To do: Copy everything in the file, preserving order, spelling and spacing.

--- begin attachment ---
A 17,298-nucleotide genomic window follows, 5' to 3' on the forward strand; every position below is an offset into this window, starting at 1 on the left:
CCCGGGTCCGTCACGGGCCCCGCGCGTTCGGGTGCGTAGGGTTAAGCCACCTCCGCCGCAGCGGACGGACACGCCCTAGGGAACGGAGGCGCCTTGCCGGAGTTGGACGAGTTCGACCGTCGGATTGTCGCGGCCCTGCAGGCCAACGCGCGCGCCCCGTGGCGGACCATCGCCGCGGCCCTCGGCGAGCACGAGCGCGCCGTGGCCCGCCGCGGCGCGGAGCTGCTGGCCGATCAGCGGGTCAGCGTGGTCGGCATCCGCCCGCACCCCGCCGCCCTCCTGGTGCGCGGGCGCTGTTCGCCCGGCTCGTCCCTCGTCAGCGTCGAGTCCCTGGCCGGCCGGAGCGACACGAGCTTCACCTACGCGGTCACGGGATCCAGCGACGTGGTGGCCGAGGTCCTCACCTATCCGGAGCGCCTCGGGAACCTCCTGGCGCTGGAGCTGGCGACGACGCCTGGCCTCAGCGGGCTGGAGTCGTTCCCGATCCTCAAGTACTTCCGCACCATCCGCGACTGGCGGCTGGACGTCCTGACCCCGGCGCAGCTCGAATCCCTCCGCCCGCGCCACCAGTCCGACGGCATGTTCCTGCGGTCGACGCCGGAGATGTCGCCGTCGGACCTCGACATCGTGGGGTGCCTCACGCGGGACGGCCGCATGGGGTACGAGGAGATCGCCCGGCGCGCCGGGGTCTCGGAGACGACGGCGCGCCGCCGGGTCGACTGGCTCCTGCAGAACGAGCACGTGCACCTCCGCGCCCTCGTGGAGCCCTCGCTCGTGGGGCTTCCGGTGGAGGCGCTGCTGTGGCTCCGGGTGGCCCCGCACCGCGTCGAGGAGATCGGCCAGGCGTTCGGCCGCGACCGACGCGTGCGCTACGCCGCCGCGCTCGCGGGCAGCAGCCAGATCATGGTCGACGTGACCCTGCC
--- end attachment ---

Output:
A 17,298-nucleotide genomic window follows, 5' to 3' on the forward strand; every position below is an offset into this window, starting at 1 on the left:
CCCGGGTCCGTCACGGGCCCCGCGCGTTCGGGTGCGTAGGGTTAAGCCACCTCCGCCGCAGCGGACGGACACGCCCTAGGGAACGGAGGCGCCTTGCCGGAGTTGGACGAGTTCGACCGTCGGATTGTCGCGGCCCTGCAGGCCAACGCGCGCGCCCCGTGGCGGACCATCGCCGCGGCCCTCGGCGAGCACGAGCGCGCCGTGGCCCGCCGCGGCGCGGAGCTGCTGGCCGATCAGCGGGTCAGCGTGGTCGGCATCCGCCCGCACCCCGCCGCCCTCCTGGTGCGCGGGCGCTGTTCGCCCGGCTCGTCCCTCGTCAGCGTCGAGTCCCTGGCCGGCCGGAGCGACACGAGCTTCACCTACGCGGTCACGGGATCCAGCGACGTGGTGGCCGAGGTCCTCACCTATCCGGAGCGCCTCGGGAACCTCCTGGCGCTGGAGCTGGCGACGACGCCTGGCCTCAGCGGGCTGGAGTCGTTCCCGATCCTCAAGTACTTCCGCACCATCCGCGACTGGCGGCTGGACGTCCTGACCCCGGCGCAGCTCGAATCCCTCCGCCCGCGCCACCAGTCCGACGGCATGTTCCTGCGGTCGACGCCGGAGATGTCGCCGTCGGACCTCGACATCGTGGGGTGCCTCACGCGGGACGGCCGCATGGGGTACGAGGAGATCGCCCGGCGCGCCGGGGTCTCGGAGACGACGGCGCGCCGCCGGGTCGACTGGCTCCTGCAGAACGAGCACGTGCACCTCCGCGCCCTCGTGGAGCCCTCGCTCGTGGGGCTTCCGGTGGAGGCGCTGCTGTGGCTCCGGGTGGCCCCGCACCGCGTCGAGGAGATCGGCCAGGCGTTCGGCCGCGACCGACGCGTGCGCTACGCCGCCGCGCTCGCGGGCAGCAGCCAGATCATGGTCGACGTGACCCTGCC